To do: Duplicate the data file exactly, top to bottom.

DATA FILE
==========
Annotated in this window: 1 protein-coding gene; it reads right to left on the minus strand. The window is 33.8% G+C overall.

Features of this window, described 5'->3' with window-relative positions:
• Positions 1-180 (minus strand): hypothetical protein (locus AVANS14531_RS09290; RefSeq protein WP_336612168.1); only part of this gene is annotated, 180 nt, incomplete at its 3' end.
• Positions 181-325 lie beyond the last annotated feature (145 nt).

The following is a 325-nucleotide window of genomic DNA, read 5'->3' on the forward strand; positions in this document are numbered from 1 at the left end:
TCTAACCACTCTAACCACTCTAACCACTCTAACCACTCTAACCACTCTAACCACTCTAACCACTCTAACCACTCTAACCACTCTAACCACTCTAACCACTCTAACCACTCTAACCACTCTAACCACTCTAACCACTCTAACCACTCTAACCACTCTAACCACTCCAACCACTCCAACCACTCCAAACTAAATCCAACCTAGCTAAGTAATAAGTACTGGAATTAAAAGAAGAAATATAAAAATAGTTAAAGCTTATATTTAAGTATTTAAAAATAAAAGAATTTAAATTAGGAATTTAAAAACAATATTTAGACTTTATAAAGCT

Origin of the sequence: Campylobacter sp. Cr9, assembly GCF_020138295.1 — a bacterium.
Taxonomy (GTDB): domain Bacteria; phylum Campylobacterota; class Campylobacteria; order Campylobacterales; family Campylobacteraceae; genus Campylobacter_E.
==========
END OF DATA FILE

Annotated in this window: 1 protein-coding gene; it reads right to left on the minus strand. The window is 33.8% G+C overall.

Features of this window, described 5'->3' with window-relative positions:
• Positions 1-180 (minus strand): hypothetical protein (locus AVANS14531_RS09290; RefSeq protein WP_336612168.1); only part of this gene is annotated, 180 nt, incomplete at its 3' end.
• Positions 181-325 lie beyond the last annotated feature (145 nt).

The following is a 325-nucleotide window of genomic DNA, read 5'->3' on the forward strand; positions in this document are numbered from 1 at the left end:
TCTAACCACTCTAACCACTCTAACCACTCTAACCACTCTAACCACTCTAACCACTCTAACCACTCTAACCACTCTAACCACTCTAACCACTCTAACCACTCTAACCACTCTAACCACTCTAACCACTCTAACCACTCTAACCACTCTAACCACTCTAACCACTCCAACCACTCCAACCACTCCAAACTAAATCCAACCTAGCTAAGTAATAAGTACTGGAATTAAAAGAAGAAATATAAAAATAGTTAAAGCTTATATTTAAGTATTTAAAAATAAAAGAATTTAAATTAGGAATTTAAAAACAATATTTAGACTTTATAAAGCT

Origin of the sequence: Campylobacter sp. Cr9, assembly GCF_020138295.1 — a bacterium.
Taxonomy (GTDB): domain Bacteria; phylum Campylobacterota; class Campylobacteria; order Campylobacterales; family Campylobacteraceae; genus Campylobacter_E.